Accurate positioning gives an electric line design and staking company straighter poles and stronger lines.
Mention the American Great Plains and what comes to mind? Wide-open spaces, views that stretch for miles, and lines of electrical poles that seem to run straight into the horizon. But before these poles and wires go up, these lines must first be designed and staked – a process that requires fast, accurate and easy-to-use positioning in remote locations.
For RMA Engineering LLC, a Kansas-based company specializing in the design and staking of electrical lines for rural electric cooperatives, the goal of every project is the same: straight lines.
“At the end of the job, we want the poles so straight that when you line up and look down the row, all you see is the first pole,” says J.P. Metzler, PE, a civil engineer with RMA Engineering.
Having a straight line of poles is about more than aesthetics, however, it’s also critical to the structural stability of the entire utility system. “The straighter the poles, the stronger the line will be, which makes the whole system more resistant to strong winds or ice and snow deposits,” explains Metzler.
To get that critical straight line of poles, RMA Engineering has started using a correction service from Trimble called CenterPoint RTX.
RTX is a GNSS real-time correction service that takes data from a global network of tracking stations and advanced modeling algorithms to generate precise GNSS positioning. These corrections are broadcast to the roving GNSS receiver via a set of geostationary satellites or over the internet, which the receiver uses to produce GNSS positions accurate to less than two centimeters.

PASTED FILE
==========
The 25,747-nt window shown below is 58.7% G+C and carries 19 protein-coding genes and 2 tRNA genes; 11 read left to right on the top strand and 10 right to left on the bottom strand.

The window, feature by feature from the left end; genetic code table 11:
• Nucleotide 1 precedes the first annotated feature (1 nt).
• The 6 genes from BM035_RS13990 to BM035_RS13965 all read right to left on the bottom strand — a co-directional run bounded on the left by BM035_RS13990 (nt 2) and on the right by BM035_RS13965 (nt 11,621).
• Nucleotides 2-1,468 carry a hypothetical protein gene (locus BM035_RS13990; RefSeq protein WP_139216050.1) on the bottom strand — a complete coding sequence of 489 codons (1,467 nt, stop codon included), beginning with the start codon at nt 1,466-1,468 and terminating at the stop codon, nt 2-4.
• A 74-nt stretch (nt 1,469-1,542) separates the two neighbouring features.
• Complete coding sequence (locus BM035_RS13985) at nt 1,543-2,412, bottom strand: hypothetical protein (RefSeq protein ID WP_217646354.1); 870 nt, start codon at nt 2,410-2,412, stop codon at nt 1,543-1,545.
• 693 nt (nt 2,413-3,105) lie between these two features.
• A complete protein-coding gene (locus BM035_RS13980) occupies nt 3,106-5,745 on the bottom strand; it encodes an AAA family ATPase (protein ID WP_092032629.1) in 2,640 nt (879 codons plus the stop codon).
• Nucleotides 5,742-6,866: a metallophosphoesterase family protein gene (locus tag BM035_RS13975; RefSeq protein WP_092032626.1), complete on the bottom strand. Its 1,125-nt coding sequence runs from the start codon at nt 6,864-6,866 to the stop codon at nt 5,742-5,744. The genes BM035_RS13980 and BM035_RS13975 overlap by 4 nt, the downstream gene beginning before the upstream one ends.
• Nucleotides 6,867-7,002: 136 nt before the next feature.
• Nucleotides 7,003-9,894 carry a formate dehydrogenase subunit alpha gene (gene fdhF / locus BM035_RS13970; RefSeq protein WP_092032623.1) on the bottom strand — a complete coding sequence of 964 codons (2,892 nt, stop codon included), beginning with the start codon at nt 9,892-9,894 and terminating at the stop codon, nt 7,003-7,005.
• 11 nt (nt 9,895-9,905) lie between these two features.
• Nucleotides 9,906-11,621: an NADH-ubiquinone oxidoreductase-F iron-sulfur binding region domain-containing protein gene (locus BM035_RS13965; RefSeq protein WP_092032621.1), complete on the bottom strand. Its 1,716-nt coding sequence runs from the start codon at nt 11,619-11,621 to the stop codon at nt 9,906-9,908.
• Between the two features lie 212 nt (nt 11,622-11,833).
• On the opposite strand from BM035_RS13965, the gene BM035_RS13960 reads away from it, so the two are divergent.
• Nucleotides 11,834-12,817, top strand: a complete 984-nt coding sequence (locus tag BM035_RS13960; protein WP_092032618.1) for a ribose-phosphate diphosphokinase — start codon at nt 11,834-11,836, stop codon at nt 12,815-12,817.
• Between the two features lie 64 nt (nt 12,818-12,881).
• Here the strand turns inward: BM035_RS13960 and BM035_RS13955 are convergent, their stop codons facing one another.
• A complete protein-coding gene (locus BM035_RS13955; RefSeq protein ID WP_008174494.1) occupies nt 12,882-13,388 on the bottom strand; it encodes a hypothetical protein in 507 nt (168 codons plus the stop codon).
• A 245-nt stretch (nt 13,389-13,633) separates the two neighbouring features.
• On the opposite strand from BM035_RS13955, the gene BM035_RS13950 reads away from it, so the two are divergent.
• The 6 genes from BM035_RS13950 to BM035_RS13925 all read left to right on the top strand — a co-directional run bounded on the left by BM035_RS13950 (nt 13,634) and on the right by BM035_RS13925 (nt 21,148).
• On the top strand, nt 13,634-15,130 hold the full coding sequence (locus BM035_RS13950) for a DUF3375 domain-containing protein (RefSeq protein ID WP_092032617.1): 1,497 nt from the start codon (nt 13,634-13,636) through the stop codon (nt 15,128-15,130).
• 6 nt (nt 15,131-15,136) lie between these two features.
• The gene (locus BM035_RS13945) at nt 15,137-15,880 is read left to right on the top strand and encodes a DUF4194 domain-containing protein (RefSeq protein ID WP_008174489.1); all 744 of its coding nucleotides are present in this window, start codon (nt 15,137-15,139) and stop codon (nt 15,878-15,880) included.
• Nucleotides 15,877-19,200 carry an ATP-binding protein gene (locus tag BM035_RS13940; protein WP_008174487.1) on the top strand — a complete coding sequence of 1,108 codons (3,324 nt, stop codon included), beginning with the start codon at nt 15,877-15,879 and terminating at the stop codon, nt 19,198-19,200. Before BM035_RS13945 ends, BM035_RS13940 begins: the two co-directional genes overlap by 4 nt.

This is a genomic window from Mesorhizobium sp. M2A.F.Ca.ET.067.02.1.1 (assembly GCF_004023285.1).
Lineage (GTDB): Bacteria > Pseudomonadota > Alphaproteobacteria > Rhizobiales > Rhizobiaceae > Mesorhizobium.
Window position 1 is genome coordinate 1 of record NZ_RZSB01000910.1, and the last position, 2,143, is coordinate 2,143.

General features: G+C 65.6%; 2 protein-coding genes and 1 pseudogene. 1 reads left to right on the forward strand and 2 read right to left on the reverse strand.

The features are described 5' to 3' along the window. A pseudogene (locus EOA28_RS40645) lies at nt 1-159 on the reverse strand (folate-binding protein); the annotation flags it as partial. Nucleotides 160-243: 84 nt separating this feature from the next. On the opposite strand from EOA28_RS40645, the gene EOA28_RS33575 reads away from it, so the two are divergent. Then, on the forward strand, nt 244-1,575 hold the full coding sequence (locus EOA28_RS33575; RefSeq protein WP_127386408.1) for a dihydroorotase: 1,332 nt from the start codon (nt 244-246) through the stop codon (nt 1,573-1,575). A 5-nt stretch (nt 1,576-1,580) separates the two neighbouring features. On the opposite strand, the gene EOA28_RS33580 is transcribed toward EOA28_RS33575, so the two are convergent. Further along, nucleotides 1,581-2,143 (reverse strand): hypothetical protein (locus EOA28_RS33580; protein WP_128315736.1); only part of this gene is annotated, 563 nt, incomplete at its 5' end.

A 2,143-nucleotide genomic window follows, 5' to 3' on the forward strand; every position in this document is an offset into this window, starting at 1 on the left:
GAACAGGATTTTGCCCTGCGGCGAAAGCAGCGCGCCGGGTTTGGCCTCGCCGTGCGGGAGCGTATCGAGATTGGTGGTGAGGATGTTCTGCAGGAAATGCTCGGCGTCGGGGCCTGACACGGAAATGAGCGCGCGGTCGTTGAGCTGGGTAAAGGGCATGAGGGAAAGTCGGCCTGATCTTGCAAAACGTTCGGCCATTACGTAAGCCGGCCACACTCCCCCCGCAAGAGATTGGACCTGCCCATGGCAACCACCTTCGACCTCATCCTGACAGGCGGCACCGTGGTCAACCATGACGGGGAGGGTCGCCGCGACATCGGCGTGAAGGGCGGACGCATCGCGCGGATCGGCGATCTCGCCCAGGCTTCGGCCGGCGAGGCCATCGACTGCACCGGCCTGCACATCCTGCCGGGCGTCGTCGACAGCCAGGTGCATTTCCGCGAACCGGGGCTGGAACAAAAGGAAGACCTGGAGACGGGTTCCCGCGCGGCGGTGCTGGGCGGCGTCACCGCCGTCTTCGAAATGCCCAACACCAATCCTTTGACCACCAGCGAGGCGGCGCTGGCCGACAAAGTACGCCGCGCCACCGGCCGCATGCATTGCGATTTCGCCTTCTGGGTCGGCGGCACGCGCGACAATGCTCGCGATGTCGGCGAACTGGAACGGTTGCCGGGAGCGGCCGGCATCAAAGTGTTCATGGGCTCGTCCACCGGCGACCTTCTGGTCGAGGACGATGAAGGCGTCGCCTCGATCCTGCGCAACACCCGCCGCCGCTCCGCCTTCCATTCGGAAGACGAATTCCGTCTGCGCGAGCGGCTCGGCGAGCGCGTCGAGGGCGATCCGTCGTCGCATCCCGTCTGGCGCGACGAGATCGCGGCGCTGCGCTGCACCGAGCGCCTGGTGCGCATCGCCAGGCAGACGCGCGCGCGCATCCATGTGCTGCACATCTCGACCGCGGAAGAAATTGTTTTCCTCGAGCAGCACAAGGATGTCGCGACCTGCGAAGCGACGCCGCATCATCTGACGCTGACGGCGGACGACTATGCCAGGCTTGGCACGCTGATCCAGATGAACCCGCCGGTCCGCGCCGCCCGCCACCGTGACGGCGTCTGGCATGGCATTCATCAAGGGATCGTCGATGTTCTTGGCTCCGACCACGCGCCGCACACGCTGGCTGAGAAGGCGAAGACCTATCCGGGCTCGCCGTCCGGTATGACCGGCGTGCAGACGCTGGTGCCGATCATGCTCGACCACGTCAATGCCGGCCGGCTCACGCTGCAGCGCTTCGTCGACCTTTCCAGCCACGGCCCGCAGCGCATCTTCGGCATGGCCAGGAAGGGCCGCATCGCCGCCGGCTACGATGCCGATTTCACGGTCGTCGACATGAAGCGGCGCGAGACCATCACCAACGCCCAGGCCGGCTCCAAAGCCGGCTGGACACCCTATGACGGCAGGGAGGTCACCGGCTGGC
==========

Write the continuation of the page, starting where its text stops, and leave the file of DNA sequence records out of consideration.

It is this use of satellites that makes the system a good match for RMA’s work in rural areas because it removes the need to source local corrections or set up a GNSS base station. “We do a lot of work for rural electric cooperatives in the western great plains states,” says Jake Schur, Staking Supervisor at RMA Engineering. “When working in wide-open spaces like these, RTX is all we use.”
The company is currently working on a FEMA powerline rebuild project in western Oklahoma. The three-year project involves roughly 3,000 miles of staking. Crews are using four GNSS receivers to obtain such things as the horizontal position measurements needed to space the poles correctly and to check elevations so they can choose the right-sized pole.
According to Metzler, using the wrong-sized pole could cause the conductor to pull the pole out of the ground or put enough pressure on the cross arm to cause it to break. “This vertical measurement doesn’t require survey-grade elevation,” he says. “We just need a relative elevation based off our last pole so we can adjust the location or size of the pole.”
By knowing their current positioning accuracy in both the horizontal and vertical components, crews always know they are setting the stakes in the proper location and with the required level of accuracy. “Knowing the stakes will be within one inch of center assures that we can offset a right of way line or monument and that we are in the easement we need to be in,” adds Schur.